Nano tanks provide a fascinating look at sea life and are compact and budget-friendly. So, what do you need to know to set up your own nano reef tank? It’s not as complicated as you may think. With a bit of knowledge, you can set up your own tank in a few hours. Ready to dive in? Let’s take a look at what it takes to set up a tank that will thrive.
1. Placement and tank set up
Where will you place your new tank? You’ll want to make sure that wherever you choose can hold the extra weight and handle humidity. You’ll also want to place the tank on a level surface. If this is your first tank, it’s recommended that you place it in a common area. This way, the tank will be under constant supervision.
Next, set up your tank. There will be instructions for any tank that you buy. Make sure you use them and follow them to the best of your ability. Also be sure to shade the tank from any direct sunlight it may be exposed to.
2. Mix salt water
Now, you’re ready to start mixing salt water. Fill up a bucket with fresh and clean water first. Use a submersible pump to keep the water circulating. Add salt mix to the water in small batches, according to the manufacturer’s directions. Test salinity throughout this process when the salt has completely dissolved.
Continue this until you reach your desired PPT. After letting the water sit overnight, check the specific gravity again. Make sure that it has stayed at the right levels. Adjust as needed with more salt or water. Once the levels and temperature of the water are correct, you can add the water to your new tank.
3. Understand the back of your tank
The back of your tank will have heaters, filters and hose pumps. This is the time for you to mount the heater and check all your connections. Make sure you fill the tank with water, plug it in and set your heater to the right temperature. This will allow you to start off on the right foot (or fin).
4. Install Lights
The tank that you choose may come with lights for you to install. If that’s the case, follow the manufacturer instructions. Otherwise, you can choose from some of the most popular lights on the market. Look for lights that are simple to install, efficient and long lasting for best results.
5. Cycle the Tank
It is critical that you cycle your tank before adding any fish. You can do this by adding a source of ammonia. If you don’t, fish will add the ammonia on their own and likely die. Once you start cycling the tank, check it every two days until the level is zero. Then, repeat the process with nitrites and nitrates. There are many types of sources and testing kits that you can choose from to meet your needs.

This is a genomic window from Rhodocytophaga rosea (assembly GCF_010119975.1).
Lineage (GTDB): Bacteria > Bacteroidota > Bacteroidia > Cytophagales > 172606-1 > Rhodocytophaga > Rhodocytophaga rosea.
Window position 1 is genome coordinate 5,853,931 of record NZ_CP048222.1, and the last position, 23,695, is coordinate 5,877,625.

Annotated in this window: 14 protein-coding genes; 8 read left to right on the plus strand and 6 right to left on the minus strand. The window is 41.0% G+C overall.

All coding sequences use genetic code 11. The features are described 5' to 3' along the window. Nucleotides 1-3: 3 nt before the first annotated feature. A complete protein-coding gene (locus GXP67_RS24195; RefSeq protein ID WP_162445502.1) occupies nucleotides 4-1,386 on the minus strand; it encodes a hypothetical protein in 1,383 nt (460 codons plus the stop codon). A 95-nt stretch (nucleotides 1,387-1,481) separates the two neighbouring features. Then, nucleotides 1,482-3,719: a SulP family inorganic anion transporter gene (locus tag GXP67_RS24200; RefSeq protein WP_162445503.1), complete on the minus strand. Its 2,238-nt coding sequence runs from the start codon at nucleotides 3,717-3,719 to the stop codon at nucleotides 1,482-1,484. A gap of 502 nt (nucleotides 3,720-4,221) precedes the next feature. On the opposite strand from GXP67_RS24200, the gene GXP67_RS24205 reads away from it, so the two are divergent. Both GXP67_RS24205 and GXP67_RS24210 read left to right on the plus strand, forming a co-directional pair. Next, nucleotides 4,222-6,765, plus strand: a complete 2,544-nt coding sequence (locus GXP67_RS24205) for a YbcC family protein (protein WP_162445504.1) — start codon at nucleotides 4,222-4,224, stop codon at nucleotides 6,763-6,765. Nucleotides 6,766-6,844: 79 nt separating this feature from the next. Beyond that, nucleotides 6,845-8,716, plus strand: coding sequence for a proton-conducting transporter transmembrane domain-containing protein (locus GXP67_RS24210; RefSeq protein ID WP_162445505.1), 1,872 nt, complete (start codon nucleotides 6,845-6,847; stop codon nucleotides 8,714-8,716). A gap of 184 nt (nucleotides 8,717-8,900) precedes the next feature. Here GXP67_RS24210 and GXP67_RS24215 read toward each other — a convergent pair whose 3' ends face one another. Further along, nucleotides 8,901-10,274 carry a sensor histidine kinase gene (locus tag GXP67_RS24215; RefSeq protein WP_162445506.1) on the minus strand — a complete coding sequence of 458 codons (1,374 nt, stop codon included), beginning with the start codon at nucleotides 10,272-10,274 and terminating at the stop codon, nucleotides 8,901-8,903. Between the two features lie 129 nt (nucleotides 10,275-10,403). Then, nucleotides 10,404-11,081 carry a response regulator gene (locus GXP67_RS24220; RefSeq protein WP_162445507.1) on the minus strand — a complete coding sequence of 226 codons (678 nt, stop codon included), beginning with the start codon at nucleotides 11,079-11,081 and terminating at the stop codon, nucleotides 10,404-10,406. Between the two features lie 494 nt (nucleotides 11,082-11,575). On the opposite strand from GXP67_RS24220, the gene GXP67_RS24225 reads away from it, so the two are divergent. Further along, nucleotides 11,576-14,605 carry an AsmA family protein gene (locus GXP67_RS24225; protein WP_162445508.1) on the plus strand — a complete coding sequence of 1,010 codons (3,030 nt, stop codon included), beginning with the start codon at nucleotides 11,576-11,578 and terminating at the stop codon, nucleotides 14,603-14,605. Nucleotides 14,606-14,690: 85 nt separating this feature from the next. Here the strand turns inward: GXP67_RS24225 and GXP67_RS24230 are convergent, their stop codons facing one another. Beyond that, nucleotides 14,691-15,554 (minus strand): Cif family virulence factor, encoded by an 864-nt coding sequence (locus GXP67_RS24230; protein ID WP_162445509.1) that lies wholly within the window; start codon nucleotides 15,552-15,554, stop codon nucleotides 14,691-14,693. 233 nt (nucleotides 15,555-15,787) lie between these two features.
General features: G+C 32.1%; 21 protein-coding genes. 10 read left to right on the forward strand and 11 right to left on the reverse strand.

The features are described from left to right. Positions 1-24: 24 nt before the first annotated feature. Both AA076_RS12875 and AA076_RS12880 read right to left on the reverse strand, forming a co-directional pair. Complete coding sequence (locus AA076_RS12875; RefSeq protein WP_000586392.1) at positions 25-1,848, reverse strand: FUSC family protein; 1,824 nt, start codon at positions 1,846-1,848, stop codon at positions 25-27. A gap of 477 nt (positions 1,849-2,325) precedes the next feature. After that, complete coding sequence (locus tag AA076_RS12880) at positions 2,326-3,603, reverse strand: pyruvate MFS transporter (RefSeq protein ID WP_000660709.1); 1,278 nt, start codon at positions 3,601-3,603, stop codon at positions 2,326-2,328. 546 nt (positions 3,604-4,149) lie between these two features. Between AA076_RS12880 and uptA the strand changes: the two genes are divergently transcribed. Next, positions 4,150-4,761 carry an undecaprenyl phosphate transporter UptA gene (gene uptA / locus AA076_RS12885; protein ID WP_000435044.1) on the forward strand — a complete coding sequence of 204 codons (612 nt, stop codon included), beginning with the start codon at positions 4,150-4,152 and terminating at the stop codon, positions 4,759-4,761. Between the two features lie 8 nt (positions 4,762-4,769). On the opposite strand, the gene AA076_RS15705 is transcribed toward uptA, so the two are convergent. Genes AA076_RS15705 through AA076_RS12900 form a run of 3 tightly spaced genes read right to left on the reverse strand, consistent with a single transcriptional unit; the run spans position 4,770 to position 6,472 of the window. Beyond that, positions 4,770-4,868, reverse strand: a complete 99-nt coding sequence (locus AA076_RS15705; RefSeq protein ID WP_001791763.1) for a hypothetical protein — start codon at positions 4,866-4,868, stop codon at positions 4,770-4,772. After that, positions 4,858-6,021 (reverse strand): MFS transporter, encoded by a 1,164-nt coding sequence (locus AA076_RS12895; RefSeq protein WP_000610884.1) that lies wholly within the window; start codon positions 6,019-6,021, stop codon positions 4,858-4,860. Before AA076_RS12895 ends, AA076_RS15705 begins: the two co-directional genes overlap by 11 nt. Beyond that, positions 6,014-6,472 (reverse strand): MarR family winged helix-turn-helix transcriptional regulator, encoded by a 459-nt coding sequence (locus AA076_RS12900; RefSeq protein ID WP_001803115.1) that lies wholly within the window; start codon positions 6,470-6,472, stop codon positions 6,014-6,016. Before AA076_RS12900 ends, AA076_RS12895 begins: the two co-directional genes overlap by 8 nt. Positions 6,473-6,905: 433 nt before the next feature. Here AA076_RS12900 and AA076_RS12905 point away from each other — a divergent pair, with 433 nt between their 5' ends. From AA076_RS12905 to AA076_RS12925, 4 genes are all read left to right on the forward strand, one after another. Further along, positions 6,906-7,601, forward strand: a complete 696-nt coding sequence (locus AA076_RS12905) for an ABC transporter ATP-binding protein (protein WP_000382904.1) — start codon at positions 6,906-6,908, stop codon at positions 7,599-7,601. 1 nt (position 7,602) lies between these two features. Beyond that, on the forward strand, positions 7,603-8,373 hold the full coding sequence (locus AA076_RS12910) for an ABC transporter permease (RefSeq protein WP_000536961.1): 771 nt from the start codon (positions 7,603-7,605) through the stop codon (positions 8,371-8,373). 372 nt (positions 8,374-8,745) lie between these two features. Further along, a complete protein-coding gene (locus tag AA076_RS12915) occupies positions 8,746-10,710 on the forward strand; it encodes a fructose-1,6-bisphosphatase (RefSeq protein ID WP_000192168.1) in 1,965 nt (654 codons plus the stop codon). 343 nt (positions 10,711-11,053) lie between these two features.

6. Think about the inhabitants
This is the fun part. You get to choose the fish that you’ll see enjoying your tank. There are a few things that you need to consider when you are deciding what fish will call your nano reef tank home. You’ll want to factor in the following for each species:
How resilient is the fish?
What is their temperament?
How big will the fish get?
The resiliency of a fish is something you always want to think about. This usually increases the length of their life. You’ll also want to choose mellow fish that won’t get too large, because of the size of the tank. Be sure not to crowd the tank. Nano reef tanks are small, so adding too much livestock can cause big problems. It can impact the quality of life for your inhabitants.
Nano reef aquascaping can take your tank from boring to beautiful. You can put together a combination of rocks and sand to make a tank that’s unique to you. The best part? You can get as creative with this as you’d like. That said, there are a few things that you should keep in mind to be successful when you start aquascaping.
Leave space between rocks and the side of the tank. This makes cleaning the tank easier in the long run.
Add sand once you’ve placed everything. This will keep the rocks in place.
Be careful, don’t scratch the glass.
There are many types of rocks and coral to choose from when you are aquascaping. You’ll want to make sure that whatever you decide on will be compatible with your fish and water levels.
8. Tank Maintenance
The first thing to remember is to only feed your fish a small amount of food each day. Excess food sitting in the tank can lead to pollution in the tank and algae. You should also top your tank off with fresh water every few days. Lastly, perform partial water changes every couple of weeks and keep the glass clean. All these things will keep your tank looking great and in good shape.
Setting up a nano tank doesn’t have to be confusing. Once you have the right materials and an idea of what you want from your tank, you’re heading in the right direction. Using these steps as a guide will put you on your way to having a beautiful nano reef tank without breaking the bank.